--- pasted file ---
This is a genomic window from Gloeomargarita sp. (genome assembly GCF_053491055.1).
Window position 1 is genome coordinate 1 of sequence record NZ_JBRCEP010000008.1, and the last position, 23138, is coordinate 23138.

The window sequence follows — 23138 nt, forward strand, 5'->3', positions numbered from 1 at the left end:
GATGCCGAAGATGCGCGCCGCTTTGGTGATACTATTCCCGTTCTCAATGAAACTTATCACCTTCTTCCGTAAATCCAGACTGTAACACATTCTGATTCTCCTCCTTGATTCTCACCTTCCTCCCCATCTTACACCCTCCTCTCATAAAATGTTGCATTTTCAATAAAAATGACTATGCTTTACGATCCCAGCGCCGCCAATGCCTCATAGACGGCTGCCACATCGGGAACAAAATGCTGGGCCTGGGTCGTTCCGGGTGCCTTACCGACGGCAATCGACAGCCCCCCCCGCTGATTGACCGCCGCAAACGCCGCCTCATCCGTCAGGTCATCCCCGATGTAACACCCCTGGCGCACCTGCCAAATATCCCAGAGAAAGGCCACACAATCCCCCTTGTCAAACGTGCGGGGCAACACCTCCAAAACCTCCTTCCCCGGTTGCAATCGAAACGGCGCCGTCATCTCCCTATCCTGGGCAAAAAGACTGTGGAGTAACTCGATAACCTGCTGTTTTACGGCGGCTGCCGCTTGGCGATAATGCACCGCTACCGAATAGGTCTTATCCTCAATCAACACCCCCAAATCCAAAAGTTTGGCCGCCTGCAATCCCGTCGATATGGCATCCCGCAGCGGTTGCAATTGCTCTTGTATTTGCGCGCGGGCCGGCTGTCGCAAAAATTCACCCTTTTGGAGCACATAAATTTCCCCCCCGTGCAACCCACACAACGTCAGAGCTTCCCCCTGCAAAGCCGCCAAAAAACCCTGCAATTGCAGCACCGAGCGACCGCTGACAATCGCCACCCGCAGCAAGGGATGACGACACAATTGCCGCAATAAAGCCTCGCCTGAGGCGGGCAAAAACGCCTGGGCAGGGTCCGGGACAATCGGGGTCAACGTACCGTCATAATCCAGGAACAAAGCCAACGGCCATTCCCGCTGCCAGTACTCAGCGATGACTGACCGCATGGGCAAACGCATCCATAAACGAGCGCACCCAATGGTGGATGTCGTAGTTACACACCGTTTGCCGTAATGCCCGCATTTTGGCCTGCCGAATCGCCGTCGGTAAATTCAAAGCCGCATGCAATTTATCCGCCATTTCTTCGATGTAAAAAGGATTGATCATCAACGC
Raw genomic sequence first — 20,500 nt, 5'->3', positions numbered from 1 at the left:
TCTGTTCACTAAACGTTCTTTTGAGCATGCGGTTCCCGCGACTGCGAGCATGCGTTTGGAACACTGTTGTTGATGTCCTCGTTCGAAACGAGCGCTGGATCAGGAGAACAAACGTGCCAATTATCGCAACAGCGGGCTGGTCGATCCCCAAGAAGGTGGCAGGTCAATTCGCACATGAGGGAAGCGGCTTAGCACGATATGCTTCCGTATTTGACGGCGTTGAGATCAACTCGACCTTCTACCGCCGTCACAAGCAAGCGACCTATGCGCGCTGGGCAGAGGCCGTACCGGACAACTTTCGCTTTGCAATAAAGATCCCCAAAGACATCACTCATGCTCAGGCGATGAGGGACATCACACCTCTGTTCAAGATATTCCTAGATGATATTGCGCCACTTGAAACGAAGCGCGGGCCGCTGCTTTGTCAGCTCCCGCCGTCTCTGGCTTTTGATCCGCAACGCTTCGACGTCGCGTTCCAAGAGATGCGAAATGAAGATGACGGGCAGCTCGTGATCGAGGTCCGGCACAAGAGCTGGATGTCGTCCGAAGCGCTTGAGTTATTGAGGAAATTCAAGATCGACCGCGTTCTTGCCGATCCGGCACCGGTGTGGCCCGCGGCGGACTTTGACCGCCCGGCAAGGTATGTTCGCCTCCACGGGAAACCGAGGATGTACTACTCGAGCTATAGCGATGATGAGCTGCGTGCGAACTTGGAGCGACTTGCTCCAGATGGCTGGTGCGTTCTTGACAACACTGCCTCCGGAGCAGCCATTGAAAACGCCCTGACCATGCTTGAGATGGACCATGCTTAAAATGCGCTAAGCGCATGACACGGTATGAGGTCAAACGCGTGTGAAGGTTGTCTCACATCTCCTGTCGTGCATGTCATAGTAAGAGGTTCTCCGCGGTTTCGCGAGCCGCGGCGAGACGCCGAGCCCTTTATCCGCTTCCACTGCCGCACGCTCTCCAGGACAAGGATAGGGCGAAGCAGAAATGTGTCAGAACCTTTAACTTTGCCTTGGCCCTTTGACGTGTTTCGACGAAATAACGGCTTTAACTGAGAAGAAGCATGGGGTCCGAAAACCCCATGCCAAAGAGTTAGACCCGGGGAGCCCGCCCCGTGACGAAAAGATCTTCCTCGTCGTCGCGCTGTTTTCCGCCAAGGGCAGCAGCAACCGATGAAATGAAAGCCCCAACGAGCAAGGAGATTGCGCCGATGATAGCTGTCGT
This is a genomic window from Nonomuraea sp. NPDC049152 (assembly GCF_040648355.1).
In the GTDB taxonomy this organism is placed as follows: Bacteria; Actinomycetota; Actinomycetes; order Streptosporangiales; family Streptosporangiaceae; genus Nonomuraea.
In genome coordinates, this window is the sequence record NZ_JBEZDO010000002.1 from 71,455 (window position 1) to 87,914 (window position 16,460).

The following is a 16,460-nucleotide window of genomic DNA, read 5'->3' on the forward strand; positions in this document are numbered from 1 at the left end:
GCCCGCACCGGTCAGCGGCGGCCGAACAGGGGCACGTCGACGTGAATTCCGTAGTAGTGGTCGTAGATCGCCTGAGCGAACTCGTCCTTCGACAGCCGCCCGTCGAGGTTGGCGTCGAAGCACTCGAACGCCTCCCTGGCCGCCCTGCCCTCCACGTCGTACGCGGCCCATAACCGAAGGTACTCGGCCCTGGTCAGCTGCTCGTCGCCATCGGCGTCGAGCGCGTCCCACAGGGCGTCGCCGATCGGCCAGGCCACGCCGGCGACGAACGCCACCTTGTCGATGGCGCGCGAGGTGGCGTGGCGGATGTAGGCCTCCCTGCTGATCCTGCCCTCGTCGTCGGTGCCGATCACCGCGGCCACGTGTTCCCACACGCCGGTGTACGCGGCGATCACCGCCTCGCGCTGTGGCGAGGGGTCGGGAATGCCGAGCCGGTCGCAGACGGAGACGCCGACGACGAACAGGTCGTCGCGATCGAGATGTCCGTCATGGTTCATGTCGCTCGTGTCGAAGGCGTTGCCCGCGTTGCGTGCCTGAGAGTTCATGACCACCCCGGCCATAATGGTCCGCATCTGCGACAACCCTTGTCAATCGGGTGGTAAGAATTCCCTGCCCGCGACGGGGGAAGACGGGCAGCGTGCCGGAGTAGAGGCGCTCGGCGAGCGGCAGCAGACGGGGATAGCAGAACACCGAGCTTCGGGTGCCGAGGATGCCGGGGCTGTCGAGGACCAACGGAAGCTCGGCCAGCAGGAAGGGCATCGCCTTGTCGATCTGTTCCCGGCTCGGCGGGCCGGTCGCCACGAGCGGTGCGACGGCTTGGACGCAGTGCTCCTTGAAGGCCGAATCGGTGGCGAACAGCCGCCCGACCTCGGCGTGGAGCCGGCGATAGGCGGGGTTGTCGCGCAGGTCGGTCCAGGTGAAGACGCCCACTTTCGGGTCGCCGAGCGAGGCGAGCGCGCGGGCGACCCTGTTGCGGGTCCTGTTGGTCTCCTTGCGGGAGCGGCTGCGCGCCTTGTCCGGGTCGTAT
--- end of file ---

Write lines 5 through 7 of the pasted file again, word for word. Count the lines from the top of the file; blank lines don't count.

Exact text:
Raw genomic sequence first — 20,500 nt, 5'->3', positions numbered from 1 at the left:
TCTGTTCACTAAACGTTCTTTTGAGCATGCGGTTCCCGCGACTGCGAGCATGCGTTTGGAACACTGTTGTTGATGTCCTCGTTCGAAACGAGCGCTGGATCAGGAGAACAAACGTGCCAATTATCGCAACAGCGGGCTGGTCGATCCCCAAGAAGGTGGCAGGTCAATTCGCACATGAGGGAAGCGGCTTAGCACGATATGCTTCCGTATTTGACGGCGTTGAGATCAACTCGACCTTCTACCGCCGTCACAAGCAAGCGACCTATGCGCGCTGGGCAGAGGCCGTACCGGACAACTTTCGCTTTGCAATAAAGATCCCCAAAGACATCACTCATGCTCAGGCGATGAGGGACATCACACCTCTGTTCAAGATATTCCTAGATGATATTGCGCCACTTGAAACGAAGCGCGGGCCGCTGCTTTGTCAGCTCCCGCCGTCTCTGGCTTTTGATCCGCAACGCTTCGACGTCGCGTTCCAAGAGATGCGAAATGAAGATGACGGGCAGCTCGTGATCGAGGTCCGGCACAAGAGCTGGATGTCGTCCGAAGCGCTTGAGTTATTGAGGAAATTCAAGATCGACCGCGTTCTTGCCGATCCGGCACCGGTGTGGCCCGCGGCGGACTTTGACCGCCCGGCAAGGTATGTTCGCCTCCACGGGAAACCGAGGATGTACTACTCGAGCTATAGCGATGATGAGCTGCGTGCGAACTTGGAGCGACTTGCTCCAGATGGCTGGTGCGTTCTTGACAACACTGCCTCCGGAGCAGCCATTGAAAACGCCCTGACCATGCTTGAGATGGACCATGCTTAAAATGCGCTAAGCGCATGACACGGTATGAGGTCAAACGCGTGTGAAGGTTGTCTCACATCTCCTGTCGTGCATGTCATAGTAAGAGGTTCTCCGCGGTTTCGCGAGCCGCGGCGAGACGCCGAGCCCTTTATCCGCTTCCACTGCCGCACGCTCTCCAGGACAAGGATAGGGCGAAGCAGAAATGTGTCAGAACCTTTAACTTTGCCTTGGCCCTTTGACGTGTTTCGACGAAATAACGGCTTTAACTGAGAAGAAGCATGGGGTCCGAAAACCCCATGCCAAAGAGTTAGACCCGGGGAGCCCGCCCCGTGACGAAAAGATCTTCCTCGTCGTCGCGCTGTTTTCCGCCAAGGGCAGCAGCAACCGATGAAATGAAAGCCCCAACGAGCAAGGAGATTGCGCCGATGATAGCTGTCGT
This is a genomic window from Nonomuraea sp. NPDC049152 (assembly GCF_040648355.1).